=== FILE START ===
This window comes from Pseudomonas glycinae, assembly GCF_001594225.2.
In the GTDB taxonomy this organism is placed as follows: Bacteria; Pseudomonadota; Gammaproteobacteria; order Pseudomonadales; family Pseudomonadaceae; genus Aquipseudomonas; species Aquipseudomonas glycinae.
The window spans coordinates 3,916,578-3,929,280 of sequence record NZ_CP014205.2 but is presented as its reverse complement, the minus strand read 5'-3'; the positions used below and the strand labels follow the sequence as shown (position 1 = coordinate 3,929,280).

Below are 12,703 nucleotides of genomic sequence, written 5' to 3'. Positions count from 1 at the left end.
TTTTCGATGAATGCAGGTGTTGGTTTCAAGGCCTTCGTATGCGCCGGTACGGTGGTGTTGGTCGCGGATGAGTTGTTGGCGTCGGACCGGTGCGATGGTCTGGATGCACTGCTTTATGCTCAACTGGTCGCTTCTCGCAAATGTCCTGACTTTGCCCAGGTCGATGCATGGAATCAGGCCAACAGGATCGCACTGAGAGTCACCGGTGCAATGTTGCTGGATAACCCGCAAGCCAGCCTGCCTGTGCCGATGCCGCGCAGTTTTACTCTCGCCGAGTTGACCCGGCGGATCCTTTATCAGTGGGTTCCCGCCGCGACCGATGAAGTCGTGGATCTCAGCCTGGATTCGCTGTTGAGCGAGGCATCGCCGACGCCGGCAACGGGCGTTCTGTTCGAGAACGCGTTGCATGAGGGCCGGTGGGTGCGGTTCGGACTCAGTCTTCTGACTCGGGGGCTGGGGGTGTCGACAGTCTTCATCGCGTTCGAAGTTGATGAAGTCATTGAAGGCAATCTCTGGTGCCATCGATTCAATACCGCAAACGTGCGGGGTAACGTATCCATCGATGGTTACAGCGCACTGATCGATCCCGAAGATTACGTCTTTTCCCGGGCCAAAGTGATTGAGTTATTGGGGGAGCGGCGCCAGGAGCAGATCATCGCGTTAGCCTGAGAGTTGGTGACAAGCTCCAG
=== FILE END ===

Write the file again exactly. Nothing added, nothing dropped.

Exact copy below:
This window comes from Pseudomonas glycinae, assembly GCF_001594225.2.
In the GTDB taxonomy this organism is placed as follows: Bacteria; Pseudomonadota; Gammaproteobacteria; order Pseudomonadales; family Pseudomonadaceae; genus Aquipseudomonas; species Aquipseudomonas glycinae.
The window spans coordinates 3,916,578-3,929,280 of sequence record NZ_CP014205.2 but is presented as its reverse complement, the minus strand read 5'-3'; the positions used below and the strand labels follow the sequence as shown (position 1 = coordinate 3,929,280).

Below are 12,703 nucleotides of genomic sequence, written 5' to 3'. Positions count from 1 at the left end.
TTTTCGATGAATGCAGGTGTTGGTTTCAAGGCCTTCGTATGCGCCGGTACGGTGGTGTTGGTCGCGGATGAGTTGTTGGCGTCGGACCGGTGCGATGGTCTGGATGCACTGCTTTATGCTCAACTGGTCGCTTCTCGCAAATGTCCTGACTTTGCCCAGGTCGATGCATGGAATCAGGCCAACAGGATCGCACTGAGAGTCACCGGTGCAATGTTGCTGGATAACCCGCAAGCCAGCCTGCCTGTGCCGATGCCGCGCAGTTTTACTCTCGCCGAGTTGACCCGGCGGATCCTTTATCAGTGGGTTCCCGCCGCGACCGATGAAGTCGTGGATCTCAGCCTGGATTCGCTGTTGAGCGAGGCATCGCCGACGCCGGCAACGGGCGTTCTGTTCGAGAACGCGTTGCATGAGGGCCGGTGGGTGCGGTTCGGACTCAGTCTTCTGACTCGGGGGCTGGGGGTGTCGACAGTCTTCATCGCGTTCGAAGTTGATGAAGTCATTGAAGGCAATCTCTGGTGCCATCGATTCAATACCGCAAACGTGCGGGGTAACGTATCCATCGATGGTTACAGCGCACTGATCGATCCCGAAGATTACGTCTTTTCCCGGGCCAAAGTGATTGAGTTATTGGGGGAGCGGCGCCAGGAGCAGATCATCGCGTTAGCCTGAGAGTTGGTGACAAGCTCCAG